Which generation are you?


It’s very odd. I used to be on the younger end of the “Baby Boom” generation (born 1944-1955, and there I was in 1953). It was uncomfortable, actually: I always felt slightly left out. And after some struggle, the generation following was dubbed “the Me Generation,” with heavy emphasis on the unsavory selfishness that implies. I was glad, eager, to be at least a little over the line away from that!

But gradually, people have stopped talking about that “Me” generation. Shame, really … check the ages of the rogues of the economic melt-down; lotta “Me” going around there, it seems!

But now, I seem to be mathematically almost dead center Boomer.  Take The Technology Generation Gap at Work is Oh So Wide . (I hasten to point out that I’m far more hip than the Boomers discussed in this article!)  (“More hip”? Did I just say that?) The article, or perhaps it’s the LexisNexis survey they’re reporting, defines Boomers as “ages 44-60.” Boy, at 54, no “long tail” for me, buddy: right in the center. A bit old for the center, in fact. (That can’t be right!)


2 Responses to “Which generation are you?”

  1. 1 jrep

    Who “loves” their generation? I grew up in the “Question Authority” generation; we hated being classed with those older Boomers (we “never trusted anyone over 30”). We hated being classed, period. About the time we started turning 30 (a major scandal!), people started trying to name the next wave. They hated being classed, period. When the press settled on “Generation X,” it was not only a cry of despair at coming up with a description, it was a flag of surrender to those who rebelled at any label. That the next group was called “Generation Y” hardly needs remark as an utter collapse of creative energy.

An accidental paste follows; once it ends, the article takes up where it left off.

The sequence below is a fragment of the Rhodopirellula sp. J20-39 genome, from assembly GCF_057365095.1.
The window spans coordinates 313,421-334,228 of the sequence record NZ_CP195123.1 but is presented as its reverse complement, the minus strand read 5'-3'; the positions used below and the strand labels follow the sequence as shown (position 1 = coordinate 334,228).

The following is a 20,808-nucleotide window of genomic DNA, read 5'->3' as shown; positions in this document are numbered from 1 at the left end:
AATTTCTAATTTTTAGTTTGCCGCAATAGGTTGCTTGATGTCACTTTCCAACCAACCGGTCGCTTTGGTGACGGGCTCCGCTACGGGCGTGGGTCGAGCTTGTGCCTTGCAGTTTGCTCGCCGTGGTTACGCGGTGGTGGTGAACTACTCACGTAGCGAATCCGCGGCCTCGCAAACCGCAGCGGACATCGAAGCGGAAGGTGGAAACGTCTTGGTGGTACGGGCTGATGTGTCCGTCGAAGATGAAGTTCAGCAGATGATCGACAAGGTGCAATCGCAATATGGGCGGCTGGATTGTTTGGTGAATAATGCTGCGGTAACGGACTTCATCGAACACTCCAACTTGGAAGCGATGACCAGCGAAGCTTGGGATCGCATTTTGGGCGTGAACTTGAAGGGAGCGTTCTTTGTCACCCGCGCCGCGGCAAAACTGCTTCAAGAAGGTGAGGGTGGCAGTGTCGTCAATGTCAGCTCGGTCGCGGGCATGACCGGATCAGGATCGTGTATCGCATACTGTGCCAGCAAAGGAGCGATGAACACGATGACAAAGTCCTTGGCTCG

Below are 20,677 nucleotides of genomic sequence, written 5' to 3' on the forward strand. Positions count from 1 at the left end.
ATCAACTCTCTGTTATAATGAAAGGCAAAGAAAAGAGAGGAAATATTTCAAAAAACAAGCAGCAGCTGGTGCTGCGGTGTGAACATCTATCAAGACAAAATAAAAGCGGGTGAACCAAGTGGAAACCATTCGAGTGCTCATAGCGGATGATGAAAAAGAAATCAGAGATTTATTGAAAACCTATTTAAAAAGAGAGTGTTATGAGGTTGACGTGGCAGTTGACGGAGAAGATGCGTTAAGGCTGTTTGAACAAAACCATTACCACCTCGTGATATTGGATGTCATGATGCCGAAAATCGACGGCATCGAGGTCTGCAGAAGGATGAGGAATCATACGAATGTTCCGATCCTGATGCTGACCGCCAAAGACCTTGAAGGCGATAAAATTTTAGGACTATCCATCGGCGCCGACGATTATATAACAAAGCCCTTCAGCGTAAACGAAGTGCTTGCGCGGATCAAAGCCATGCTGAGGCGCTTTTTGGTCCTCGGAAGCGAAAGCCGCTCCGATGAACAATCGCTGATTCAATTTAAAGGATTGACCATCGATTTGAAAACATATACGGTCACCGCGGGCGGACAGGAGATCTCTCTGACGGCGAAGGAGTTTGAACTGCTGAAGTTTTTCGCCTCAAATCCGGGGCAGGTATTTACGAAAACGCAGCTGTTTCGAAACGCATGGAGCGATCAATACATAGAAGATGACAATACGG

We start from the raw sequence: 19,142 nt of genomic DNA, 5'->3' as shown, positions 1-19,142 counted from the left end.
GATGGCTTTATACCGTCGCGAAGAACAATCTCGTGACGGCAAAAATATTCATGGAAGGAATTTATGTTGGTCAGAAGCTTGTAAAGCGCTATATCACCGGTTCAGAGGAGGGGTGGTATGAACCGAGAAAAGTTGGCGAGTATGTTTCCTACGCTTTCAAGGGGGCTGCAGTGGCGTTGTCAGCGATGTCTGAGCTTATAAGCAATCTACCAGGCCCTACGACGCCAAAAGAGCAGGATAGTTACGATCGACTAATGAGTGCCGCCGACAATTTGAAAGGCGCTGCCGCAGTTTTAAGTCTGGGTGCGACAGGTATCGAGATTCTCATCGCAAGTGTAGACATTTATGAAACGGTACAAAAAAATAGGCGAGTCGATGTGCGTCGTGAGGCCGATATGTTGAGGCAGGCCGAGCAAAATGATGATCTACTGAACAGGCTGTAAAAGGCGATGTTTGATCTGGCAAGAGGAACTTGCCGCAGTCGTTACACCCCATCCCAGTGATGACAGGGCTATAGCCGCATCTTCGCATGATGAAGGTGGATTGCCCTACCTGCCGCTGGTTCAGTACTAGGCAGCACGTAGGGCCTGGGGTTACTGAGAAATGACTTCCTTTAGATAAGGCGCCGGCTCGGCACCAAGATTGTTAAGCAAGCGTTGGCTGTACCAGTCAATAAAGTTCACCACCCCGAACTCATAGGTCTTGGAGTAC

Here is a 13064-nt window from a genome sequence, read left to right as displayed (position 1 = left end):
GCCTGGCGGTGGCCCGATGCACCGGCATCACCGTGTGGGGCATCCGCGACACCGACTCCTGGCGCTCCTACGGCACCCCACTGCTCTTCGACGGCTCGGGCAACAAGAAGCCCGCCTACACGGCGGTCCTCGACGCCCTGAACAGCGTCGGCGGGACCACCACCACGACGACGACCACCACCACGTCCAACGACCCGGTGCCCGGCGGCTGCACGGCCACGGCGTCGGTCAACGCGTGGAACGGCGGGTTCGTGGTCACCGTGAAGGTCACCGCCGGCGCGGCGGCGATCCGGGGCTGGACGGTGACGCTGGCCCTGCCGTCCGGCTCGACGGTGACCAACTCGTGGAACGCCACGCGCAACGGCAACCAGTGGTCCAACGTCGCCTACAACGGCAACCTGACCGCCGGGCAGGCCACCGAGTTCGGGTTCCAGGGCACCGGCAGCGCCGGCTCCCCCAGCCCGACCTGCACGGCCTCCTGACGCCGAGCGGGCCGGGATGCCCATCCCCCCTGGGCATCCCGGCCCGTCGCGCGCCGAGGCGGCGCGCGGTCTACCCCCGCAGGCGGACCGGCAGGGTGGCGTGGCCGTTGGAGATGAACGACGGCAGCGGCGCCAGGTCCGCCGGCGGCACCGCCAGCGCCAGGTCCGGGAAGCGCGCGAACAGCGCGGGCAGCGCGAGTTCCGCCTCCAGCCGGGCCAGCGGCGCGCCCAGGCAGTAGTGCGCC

Like most pop-psych, in the workplace or anywhere else, it seems to me these surveys and pigeon-holeings are at their most useful when they make you stop, wonder what someone really means, and listen a bit closer. Whether the result fits in one preconceived category or another isn’t so important, only that you took the time to pay attention.

  2. 2 Stormy

    Since I ran into the book Generations at Work in an airport a while back, I’ve always found the issue of generation differences at work to be fascinating. (It was particularly relevant to me at the time because the examples of a Generation X manager with a Generation Y employee sounded like the author had been watching me!)

    I find it also funny how some people love the generation they’ve been pegged in and others try to avoid it at all costs! I never thought that the definitions themselves might be shifting on us … I’ve seen Generation X split into a couple of different subgroups before and I think that makes sense as it covers a really wide range.

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